Headline inflation is being held below the target band by continuing negative tradables inflation.  Annual CPI inflation is expected to weaken in the September quarter, reflecting lower fuel prices and cuts in ACC levies.  Annual inflation is expected to rise from the December quarter, reflecting the policy stimulus to date, the strength of the domestic economy, reduced drag from tradables inflation, and rising non-tradables inflation.  Although long-term inflation expectations are well-anchored at 2 percent, the sustained weakness in headline inflation risks further declines in inflation expectations.

Monetary policy will continue to be accommodative.  Our current projections and assumptions indicate that further policy easing will be required to ensure that future inflation settles near the middle of the target range.


We continue to expect a capital markets back-drop of low economic growth, low inflation and very low interest rates.  We also expect the “high-yield “bond and share markets like New Zealand and Australia to be well supported by capital flows from the ultra-loose monetary policy countries.

In New Zealand, this buying has the tendency to inflate the value of a handful of higher capitalisation stocks whereas, below these, there are numerous shares trading on more realistic PE multiples.


Information and Disclaimer:  

Source: JMIS Limited, the investment consultant to the Select Wealth Management service.

This report is for information purposes only. It does not take into account your investment needs or personal circumstances and so is not intended to be viewed as investment or financial advice. Should you require financial advice you should contact Miles Flower on 021 645 000.

Brexit: What it means for your investments or Kiwisaver funds

With the potential of Britain leaving the Eurozone, there has been and will continue to be volatility in the markets and currencies.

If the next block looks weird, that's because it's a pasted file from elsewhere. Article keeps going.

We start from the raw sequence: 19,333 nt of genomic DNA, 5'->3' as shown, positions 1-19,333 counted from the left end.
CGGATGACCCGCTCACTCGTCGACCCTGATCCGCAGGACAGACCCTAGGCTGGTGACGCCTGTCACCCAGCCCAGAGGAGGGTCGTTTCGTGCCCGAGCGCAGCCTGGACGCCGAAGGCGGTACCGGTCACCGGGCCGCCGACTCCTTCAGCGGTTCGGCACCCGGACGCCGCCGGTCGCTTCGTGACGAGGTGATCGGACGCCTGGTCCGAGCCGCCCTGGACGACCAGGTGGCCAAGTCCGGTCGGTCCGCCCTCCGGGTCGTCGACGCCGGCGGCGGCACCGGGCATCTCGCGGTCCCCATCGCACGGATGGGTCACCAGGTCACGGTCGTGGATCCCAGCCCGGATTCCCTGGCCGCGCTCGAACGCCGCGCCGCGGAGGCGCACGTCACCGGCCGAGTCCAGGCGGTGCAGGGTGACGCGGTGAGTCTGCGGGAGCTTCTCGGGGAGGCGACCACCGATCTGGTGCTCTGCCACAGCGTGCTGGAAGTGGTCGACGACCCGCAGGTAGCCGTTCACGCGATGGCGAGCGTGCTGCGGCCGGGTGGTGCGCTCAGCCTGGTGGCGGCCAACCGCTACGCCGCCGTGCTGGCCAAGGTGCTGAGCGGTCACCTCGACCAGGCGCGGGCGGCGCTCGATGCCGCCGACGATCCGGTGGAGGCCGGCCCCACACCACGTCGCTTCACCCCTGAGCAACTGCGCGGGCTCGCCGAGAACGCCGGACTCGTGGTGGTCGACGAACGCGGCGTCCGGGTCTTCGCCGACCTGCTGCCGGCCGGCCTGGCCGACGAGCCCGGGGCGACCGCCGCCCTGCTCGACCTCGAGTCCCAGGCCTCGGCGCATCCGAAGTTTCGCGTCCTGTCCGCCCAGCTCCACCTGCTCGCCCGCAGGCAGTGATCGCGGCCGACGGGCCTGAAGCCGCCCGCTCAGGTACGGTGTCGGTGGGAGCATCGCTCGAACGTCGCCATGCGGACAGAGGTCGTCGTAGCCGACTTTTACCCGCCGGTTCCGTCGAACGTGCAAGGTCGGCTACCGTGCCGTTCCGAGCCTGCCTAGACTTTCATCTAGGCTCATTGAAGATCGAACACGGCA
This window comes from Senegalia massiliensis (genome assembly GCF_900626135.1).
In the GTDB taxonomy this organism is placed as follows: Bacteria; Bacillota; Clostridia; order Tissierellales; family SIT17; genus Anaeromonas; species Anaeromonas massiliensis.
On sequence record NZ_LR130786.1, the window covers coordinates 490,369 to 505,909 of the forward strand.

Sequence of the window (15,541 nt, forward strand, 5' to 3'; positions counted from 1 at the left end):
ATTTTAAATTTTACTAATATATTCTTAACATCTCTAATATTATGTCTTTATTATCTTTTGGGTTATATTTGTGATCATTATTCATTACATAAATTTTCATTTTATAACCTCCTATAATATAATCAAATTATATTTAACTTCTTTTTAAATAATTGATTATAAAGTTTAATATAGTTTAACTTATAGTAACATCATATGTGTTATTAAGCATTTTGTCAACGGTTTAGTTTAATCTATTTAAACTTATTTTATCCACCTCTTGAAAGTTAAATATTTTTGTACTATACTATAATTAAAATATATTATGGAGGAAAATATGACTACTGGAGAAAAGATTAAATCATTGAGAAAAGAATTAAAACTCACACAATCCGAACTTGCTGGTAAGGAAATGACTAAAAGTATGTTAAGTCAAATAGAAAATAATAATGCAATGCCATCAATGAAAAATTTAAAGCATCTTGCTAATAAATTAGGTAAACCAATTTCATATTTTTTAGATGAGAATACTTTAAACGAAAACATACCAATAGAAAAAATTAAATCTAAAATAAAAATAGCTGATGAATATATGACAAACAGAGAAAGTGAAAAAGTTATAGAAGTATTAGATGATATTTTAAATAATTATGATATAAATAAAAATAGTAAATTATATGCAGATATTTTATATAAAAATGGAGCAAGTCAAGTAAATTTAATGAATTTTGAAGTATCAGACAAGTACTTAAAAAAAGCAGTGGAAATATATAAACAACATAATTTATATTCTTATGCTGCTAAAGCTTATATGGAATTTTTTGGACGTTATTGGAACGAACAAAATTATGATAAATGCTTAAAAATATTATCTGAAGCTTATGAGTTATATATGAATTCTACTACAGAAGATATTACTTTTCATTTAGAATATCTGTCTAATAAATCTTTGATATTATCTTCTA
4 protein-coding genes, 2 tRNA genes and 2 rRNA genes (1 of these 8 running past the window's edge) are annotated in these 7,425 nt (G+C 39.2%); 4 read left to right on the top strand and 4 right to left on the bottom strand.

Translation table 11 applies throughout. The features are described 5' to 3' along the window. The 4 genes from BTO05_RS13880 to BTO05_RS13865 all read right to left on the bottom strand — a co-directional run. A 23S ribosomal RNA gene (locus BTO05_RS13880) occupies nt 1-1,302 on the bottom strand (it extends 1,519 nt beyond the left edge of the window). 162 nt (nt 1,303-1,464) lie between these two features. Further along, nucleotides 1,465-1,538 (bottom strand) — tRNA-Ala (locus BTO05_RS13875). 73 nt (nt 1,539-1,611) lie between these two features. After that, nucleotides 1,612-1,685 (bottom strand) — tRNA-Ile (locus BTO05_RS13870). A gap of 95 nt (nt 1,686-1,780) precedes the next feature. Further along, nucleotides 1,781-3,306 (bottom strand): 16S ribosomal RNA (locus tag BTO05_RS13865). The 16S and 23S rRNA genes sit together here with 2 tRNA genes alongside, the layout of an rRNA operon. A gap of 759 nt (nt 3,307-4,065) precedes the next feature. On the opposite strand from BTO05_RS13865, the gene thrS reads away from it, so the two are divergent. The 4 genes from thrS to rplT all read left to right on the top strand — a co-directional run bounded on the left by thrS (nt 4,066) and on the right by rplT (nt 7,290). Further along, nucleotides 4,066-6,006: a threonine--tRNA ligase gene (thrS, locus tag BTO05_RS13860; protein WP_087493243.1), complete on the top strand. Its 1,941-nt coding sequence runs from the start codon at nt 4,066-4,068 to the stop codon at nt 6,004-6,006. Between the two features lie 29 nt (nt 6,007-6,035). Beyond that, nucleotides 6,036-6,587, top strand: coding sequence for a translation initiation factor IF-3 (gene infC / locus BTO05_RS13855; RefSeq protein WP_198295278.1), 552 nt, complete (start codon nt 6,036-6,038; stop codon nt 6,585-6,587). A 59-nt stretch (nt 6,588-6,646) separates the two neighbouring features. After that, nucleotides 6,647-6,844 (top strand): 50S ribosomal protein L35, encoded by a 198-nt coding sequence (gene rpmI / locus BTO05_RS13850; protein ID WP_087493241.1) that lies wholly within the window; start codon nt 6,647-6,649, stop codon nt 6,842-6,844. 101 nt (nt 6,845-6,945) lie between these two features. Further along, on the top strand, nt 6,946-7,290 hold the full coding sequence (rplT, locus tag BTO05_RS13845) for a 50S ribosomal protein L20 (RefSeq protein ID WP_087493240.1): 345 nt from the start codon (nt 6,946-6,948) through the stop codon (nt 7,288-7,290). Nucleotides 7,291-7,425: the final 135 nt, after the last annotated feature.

The most important issue, when an event of this magnitude has occurred, is to ensure that one avoids the gravitational pull of short term emotion and decisions are made based on what is going to happen and not what has recently happened.

Moneyplanners investment funds or KiwiSaver clients are in highly diversified portfolios and the decision to leave the EU will have a short term impact on the UK, European and global economies. The magnitude will be difficult to decipher and will only be known in hindsight. Longer term, it could be positive or negative. The obvious is well known, with both the possibility that this leads to the unwinding of both the UK and EU, or it may finally galvanise to EU into a complete and proper union which ultimately would be positive. One should also note, that the depreciation of the pound will be a positive stimulus to their economic position at some point and that banks balance sheets are significantly stronger and more liquid than at any point in recent history.

Co-incidentally, last Thursday the US Federal Reserve released the results of their latest bank stress tests, from which we note* that the “US banking system has the financial strength to withstand an economic meltdown — and negative US interest rates — that cause losses of $385bn”, regulators said on Thursday [June 23]. Each of the 33 banks tested survived the toughest scenario designed by the US Federal Reserve. Under the simulation, which lasts for nine quarters, stock prices drop about 50 per cent, unemployment reaches 10 per cent, and gross domestic product declines sharply. For the first time the Federal Reserve also tested how bank balance sheets would cope with negative interest rates.